Policymakers, employers, community organizations, and researchers can serve as potential stakeholders across the policy strategies, and could each take a leadership role in promoting a collaborative and comprehensive strategy. Although three existing models — the Baltimore Population Health Workforce Collaborative (BPHWC), Safer Demand Skills Collaborative (SDSC), and Johns Hopkins Health System — have not yet been rigorously evaluated, they provide a framework for envisioning how coordinated efforts might operate. Each involves multiple stakeholders, aims to develop a pipeline of employee referrals for identified employers, and provides ongoing career guidance, mentorship, and support services after people secure jobs to increase retention. In addition to recruitment and retention components, the SDSC and Johns Hopkins models also include assessment strategies, making them both collaborative and comprehensive. Although the SDSC is led by a community organization and the Johns Hopkins approach is employer-initiated, the scope and goals of the two programs are similar in design. The BPHWC does not appear to take an active role in assessment interventions, but it is an example of a policymaker-led collaborative model.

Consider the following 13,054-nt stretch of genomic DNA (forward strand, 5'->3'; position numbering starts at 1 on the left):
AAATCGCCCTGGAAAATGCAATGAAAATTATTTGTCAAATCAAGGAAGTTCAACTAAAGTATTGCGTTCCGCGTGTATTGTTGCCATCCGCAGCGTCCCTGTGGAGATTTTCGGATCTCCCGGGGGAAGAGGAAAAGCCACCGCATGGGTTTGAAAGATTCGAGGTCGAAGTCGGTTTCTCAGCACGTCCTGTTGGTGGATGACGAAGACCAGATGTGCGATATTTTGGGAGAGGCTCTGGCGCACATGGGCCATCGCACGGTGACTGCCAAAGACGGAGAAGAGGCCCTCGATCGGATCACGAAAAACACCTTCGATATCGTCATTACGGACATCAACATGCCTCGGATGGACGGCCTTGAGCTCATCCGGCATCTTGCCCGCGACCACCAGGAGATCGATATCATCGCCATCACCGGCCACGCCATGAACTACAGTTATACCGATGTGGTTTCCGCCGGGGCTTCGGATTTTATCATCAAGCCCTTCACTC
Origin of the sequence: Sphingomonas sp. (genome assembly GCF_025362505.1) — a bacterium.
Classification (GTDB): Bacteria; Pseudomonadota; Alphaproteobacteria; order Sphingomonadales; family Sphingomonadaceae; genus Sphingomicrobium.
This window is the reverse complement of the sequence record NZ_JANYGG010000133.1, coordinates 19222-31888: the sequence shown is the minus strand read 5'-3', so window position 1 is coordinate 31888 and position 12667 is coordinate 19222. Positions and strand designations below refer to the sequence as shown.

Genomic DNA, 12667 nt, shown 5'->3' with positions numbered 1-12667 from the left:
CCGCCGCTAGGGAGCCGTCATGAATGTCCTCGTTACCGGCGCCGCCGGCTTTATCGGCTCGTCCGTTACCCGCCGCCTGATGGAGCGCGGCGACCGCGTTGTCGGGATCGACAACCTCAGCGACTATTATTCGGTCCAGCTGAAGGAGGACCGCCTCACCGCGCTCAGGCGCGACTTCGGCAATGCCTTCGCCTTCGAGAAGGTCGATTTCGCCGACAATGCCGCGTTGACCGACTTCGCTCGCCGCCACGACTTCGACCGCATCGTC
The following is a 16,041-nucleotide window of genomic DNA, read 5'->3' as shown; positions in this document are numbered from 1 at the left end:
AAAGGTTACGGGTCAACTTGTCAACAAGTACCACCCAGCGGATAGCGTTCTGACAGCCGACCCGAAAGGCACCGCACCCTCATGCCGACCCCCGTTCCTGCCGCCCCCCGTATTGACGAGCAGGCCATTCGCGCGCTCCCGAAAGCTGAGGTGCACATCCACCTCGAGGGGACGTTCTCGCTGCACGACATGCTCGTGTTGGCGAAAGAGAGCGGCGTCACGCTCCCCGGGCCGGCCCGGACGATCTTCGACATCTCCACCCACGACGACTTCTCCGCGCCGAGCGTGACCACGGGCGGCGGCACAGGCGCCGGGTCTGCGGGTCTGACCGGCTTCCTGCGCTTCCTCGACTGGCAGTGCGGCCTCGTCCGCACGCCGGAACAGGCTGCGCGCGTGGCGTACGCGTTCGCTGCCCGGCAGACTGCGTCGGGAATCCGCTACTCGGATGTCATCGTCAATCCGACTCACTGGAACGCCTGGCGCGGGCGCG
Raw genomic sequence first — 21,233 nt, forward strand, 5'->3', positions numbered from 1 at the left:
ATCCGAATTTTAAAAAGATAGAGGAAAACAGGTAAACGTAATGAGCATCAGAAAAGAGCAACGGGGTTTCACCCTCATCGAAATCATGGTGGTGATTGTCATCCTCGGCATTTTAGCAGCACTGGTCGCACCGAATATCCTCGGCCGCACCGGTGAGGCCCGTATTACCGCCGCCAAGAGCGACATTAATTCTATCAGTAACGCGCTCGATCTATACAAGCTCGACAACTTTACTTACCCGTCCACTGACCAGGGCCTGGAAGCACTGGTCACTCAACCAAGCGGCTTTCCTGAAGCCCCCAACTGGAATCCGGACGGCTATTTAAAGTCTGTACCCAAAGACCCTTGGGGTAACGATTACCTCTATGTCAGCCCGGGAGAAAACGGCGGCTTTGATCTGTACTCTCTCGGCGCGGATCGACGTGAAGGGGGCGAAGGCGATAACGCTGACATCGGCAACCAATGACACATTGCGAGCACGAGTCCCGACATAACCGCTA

The full white paper identifies four research agenda items to strengthen evidence in this area:
(1) Gauge interest in direct care work and recruitment challenges
Discussions with individuals with criminal records and community-based organizations could help generate an estimate of direct care positions that might be filled by recruiting this population and potential “chilling effects” of routine criminal background checks in the health care sector.